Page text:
Categories of Paid-Return Preparers Subject to PTIN Rules

View chart to see a summarization of the possible categories an individual must fall within to be able to prepare or assist in the preparation of all or substantially all of a tax return or claim for refund, for pay thus meeting the definition of tax-return preparer. Requirements for obtaining a PTIN and practice rights under Circular 230 vary among the categories.

Notice 2011-6 lists several forms that are not subject to the PTIN requirements of §1.6109-2. The list includes Forms W-2, 1099, 3115 and the 5500 series. If a form is not on the list, then a paid preparer needs a PTIN to be able to prepare the form.

Supervised, non-signing preparers will have additional obligations and restrictions including:

  • Must certify on the PTIN application that they are properly supervised as required in Notice 2011–6.
  • Must notify the IRS when they are no longer supervised.
  • May not represent to the public that they are a Circular 230 practitioner or RTRP.

An individual who only prepares returns for their employer, such as someone working in an in-house corporate tax department, is not subject to the PTIN rules. Per an IRS FAQ:

"16. If an employee of a business prepares the business’ tax returns as part of their job responsibilities, do the regulations affect them? (revised September 28, 2010)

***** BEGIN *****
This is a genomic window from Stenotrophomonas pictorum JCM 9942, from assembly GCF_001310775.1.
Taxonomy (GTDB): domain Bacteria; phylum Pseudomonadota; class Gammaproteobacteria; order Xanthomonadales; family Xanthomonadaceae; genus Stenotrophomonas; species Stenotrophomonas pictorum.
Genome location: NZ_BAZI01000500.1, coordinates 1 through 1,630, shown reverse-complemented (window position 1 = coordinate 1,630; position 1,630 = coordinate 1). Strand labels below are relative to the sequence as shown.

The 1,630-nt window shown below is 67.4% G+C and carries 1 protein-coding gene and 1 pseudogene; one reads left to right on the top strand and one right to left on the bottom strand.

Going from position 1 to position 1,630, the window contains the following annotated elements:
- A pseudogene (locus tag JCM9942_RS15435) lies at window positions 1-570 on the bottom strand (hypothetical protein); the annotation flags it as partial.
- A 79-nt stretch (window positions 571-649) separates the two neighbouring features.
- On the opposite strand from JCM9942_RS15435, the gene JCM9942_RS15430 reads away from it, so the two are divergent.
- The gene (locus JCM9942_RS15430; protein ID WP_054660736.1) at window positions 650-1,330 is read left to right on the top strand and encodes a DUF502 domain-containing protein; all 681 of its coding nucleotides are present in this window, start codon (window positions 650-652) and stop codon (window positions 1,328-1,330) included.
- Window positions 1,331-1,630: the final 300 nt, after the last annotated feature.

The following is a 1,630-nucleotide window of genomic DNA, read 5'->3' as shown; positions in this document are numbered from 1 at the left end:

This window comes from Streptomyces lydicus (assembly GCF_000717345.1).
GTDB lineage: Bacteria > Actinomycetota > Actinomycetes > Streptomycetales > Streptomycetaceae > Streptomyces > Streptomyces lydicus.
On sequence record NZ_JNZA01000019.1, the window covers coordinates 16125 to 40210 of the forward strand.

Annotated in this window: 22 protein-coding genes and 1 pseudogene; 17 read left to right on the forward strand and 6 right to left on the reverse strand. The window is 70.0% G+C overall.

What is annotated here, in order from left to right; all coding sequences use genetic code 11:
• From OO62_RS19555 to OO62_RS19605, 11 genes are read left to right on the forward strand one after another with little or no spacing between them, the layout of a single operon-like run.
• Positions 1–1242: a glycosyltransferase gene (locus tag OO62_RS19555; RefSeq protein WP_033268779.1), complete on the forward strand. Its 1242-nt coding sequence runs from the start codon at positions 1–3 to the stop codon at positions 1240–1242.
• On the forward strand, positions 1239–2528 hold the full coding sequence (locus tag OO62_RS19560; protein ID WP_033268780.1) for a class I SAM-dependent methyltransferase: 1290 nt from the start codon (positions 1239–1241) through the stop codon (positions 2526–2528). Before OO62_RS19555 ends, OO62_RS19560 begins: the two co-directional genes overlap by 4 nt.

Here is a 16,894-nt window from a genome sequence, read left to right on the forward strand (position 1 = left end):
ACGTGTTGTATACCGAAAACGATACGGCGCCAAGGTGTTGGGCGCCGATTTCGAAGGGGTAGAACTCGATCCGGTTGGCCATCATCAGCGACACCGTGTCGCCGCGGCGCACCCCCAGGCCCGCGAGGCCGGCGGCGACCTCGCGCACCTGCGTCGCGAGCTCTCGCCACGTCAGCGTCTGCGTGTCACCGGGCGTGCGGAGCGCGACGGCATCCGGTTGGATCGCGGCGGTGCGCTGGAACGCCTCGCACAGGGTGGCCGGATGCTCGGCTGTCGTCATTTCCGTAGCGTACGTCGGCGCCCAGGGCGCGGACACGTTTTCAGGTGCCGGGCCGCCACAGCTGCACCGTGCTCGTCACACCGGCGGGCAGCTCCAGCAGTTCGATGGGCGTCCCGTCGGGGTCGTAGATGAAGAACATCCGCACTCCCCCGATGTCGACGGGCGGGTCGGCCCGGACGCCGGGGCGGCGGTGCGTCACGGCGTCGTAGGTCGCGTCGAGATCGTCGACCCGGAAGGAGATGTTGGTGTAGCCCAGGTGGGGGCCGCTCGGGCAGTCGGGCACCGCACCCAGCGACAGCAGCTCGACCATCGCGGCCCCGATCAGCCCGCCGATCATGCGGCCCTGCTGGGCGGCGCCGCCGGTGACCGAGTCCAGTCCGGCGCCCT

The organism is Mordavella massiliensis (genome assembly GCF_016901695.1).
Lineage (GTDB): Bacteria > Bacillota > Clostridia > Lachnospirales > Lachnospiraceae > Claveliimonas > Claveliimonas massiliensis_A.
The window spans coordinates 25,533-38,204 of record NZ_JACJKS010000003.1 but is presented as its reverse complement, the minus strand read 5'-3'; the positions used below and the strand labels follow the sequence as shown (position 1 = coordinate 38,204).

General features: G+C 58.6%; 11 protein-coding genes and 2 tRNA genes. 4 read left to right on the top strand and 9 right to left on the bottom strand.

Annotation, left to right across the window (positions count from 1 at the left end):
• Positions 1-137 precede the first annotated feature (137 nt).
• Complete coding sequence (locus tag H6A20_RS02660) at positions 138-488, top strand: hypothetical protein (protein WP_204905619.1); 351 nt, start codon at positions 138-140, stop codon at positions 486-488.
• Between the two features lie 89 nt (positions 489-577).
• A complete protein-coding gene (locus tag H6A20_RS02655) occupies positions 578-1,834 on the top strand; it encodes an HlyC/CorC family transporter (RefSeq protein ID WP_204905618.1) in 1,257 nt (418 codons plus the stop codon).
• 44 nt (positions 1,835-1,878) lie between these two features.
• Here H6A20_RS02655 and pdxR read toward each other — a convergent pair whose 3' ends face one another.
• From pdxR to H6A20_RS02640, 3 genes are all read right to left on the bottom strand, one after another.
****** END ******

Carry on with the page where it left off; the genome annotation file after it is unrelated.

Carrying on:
No. An employee who prepares his employer’s returns is not required to sign as a paid preparer. Accordingly, unless the employee prepares other federal tax returns for compensation, he or she is not required to register and obtain a PTIN."

Interim Guidance

Notice 2011-6 also explains interim rules that apply prior to the availability of the competency examinations. This includes guidance for those obtaining or holding a "provisional" PTIN.

Relevance

The new PTIN registration and regulation system is a significant change in practice for anyone involved in return preparation in any way. Practitioners and those who work for them must determine who meets the definition of "tax return preparer." For those meeting that definition, the rules for obtaining or renewing a PTIN must be followed and any Circular 230 obligations must be met. Practitioners who are not attorneys, CPAs or Enrolled Agents might also want to consider the advantages of attaining one of those designations, such as greater practice rights before the IRS and no testing mandates by the IRS.

View additional resources here.

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Annette Nellen, CPA, Esq., is a tax professor and director of the MST Program at San José State University. Nellen is an active member of the tax sections of the ABA and AICPA. She serves on the AICPA's Individual Income Taxation Technical Resource Panel and chairs the California Bar Tax Section's Tax Policy Committee. She has several reports on tax reform and a blog.